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What are owners of Eastland planning?

The owners of Charlotte's Eastland Mall might walk away from the struggling property instead of repaying a mortgage coming due in September, some analysts are predicting.

That prospect comes as the city is trying to revitalize Eastland, which Columbus, Ohio-based Glimcher Realty Trust has been trying to sell for nearly three years, without success. The firm has a 30-year mortgage but faces much higher payments if it doesn't pay off the $42 million balance by Sept. 11.

However, the 33-year-old mall at Central Avenue and Albemarle Road is now worth less than that amount. As a result, some analysts predict Glimcher will cut its losses and leave, just like a homeowner trapped in a mortgage he or she can no longer afford.

“Management appears ready to hand the keys over to the lender, since the value of the property likely falls far short of the outstanding mortgage amount,” analyst Jim Sullivan of California-based Green Street Advisors wrote in a recent research report, according to the Wall Street Journal.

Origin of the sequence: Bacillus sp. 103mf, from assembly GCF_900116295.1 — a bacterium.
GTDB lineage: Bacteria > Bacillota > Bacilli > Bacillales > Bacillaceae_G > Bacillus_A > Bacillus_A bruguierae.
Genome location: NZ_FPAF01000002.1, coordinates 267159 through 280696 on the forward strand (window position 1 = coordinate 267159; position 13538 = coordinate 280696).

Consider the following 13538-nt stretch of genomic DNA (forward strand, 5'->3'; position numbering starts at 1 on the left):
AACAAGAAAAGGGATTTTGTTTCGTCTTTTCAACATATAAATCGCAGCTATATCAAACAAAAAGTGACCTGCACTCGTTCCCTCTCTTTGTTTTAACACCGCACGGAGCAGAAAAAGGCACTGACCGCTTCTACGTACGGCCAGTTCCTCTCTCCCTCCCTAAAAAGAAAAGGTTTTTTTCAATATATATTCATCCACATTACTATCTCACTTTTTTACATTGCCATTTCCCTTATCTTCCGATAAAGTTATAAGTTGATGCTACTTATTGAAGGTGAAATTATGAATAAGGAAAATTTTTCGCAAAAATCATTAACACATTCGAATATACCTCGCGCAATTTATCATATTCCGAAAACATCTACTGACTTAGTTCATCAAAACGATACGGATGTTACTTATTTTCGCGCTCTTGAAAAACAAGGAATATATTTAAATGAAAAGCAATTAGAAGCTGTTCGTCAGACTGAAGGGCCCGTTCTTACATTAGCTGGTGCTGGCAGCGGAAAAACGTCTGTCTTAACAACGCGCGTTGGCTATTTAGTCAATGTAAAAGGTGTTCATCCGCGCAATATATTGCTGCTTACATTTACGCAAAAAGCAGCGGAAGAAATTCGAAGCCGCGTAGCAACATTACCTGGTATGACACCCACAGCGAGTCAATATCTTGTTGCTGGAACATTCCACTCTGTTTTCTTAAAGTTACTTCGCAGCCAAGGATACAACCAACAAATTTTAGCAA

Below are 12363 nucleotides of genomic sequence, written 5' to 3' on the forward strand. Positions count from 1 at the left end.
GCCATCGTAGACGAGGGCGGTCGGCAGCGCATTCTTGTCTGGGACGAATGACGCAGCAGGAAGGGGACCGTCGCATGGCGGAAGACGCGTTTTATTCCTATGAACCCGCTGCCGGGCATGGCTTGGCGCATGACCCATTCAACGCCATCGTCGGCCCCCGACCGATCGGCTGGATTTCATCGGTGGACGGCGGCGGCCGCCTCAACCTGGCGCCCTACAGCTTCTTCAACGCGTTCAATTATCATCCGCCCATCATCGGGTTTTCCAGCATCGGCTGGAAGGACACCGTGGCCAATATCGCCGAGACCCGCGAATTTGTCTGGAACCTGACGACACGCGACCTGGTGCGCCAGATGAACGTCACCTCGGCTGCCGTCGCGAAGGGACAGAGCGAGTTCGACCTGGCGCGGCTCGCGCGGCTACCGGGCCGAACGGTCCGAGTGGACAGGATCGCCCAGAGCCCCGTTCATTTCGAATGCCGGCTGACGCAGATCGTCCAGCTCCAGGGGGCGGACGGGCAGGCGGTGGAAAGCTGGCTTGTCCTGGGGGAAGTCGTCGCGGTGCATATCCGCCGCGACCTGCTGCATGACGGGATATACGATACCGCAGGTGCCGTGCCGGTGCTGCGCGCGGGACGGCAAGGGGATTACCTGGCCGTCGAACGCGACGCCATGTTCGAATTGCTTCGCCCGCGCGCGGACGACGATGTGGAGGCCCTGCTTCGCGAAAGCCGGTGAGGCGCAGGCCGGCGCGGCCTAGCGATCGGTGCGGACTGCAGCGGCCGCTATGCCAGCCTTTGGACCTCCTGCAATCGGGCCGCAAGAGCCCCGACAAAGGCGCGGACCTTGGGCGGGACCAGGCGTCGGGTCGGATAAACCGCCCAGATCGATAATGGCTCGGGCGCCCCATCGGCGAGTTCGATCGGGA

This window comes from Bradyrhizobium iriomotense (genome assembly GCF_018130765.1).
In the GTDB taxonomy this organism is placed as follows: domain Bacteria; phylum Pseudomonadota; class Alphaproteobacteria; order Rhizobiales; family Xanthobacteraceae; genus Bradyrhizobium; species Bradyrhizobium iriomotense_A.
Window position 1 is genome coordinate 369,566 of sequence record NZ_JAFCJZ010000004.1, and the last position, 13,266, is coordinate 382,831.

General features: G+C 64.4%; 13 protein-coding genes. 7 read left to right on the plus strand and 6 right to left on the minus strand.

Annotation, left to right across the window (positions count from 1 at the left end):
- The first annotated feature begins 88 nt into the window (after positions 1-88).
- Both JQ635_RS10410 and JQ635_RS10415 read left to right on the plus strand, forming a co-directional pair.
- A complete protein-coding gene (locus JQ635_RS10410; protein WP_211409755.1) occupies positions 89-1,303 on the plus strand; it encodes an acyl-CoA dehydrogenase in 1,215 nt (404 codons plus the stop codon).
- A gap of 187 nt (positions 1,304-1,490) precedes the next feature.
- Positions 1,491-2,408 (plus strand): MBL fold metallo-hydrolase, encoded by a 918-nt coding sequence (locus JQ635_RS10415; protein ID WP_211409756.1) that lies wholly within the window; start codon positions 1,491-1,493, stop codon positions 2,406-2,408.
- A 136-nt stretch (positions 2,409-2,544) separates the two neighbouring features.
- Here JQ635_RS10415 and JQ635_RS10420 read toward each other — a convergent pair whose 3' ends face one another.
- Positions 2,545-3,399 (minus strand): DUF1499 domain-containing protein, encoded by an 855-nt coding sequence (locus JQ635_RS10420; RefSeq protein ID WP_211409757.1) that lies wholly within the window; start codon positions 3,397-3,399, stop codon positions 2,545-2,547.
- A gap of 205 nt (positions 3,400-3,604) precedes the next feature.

Glimcher has worked all year to renegotiate the terms of the mortgage with the lender, and those discussions are ongoing, said Marvin Snyder, Eastland's general manager.

Giving the mall to lenders is currently not a possibility, he said, and the parties hope to reach a deal as soon as possible. “Both sides know we need to come up with a new mortgage,” he said.

Glimcher's corporate offices did not respond to a request for comment Monday. Asked earlier this year whether the company would consider returning the mall to lenders if it could not find a buyer, chairman and CEO Michael Glimcher said, “It's not our intention to own Eastland at the end of the year.”

Once a regional shopping destination, the Eastland area has been hit by rising vacancies, shifting demographics and a perception of crime in recent years.

At Eastland, redevelopment has been complicated by the fact that the mall is controlled by five separate property owners – each of the four anchor spaces, and the interior, owned by Glimcher. To gain a greater stake in the process, the city of Charlotte in March bought a $75,000 option that would allow it to purchase the empty former Belk store.